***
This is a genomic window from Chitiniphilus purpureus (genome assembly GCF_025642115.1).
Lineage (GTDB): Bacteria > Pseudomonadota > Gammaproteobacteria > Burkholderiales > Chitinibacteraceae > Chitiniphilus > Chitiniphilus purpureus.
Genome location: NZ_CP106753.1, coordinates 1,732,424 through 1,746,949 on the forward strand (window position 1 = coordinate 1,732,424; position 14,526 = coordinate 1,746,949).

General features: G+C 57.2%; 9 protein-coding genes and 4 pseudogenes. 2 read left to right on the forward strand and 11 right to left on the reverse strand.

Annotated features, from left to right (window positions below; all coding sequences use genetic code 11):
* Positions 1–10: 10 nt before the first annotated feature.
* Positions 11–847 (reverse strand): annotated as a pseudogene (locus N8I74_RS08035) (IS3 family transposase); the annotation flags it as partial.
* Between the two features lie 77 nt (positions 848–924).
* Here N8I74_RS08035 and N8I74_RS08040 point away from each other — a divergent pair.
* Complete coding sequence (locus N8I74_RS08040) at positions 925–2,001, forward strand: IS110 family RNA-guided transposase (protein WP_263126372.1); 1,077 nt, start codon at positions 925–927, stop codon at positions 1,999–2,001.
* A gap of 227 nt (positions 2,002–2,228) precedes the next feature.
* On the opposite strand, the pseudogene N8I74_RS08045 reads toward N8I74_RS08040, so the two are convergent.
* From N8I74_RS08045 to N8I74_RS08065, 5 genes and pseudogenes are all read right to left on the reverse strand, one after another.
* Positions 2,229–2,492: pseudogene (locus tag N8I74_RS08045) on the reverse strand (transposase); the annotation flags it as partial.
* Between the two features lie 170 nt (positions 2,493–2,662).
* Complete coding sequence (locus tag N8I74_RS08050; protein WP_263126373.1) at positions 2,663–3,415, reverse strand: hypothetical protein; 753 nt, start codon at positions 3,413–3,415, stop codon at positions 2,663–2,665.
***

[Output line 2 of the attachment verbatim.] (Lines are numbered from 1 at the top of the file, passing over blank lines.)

Lineage (GTDB): Bacteria > Pseudomonadota > Gammaproteobacteria > Burkholderiales > Chitinibacteraceae > Chitiniphilus > Chitiniphilus purpureus.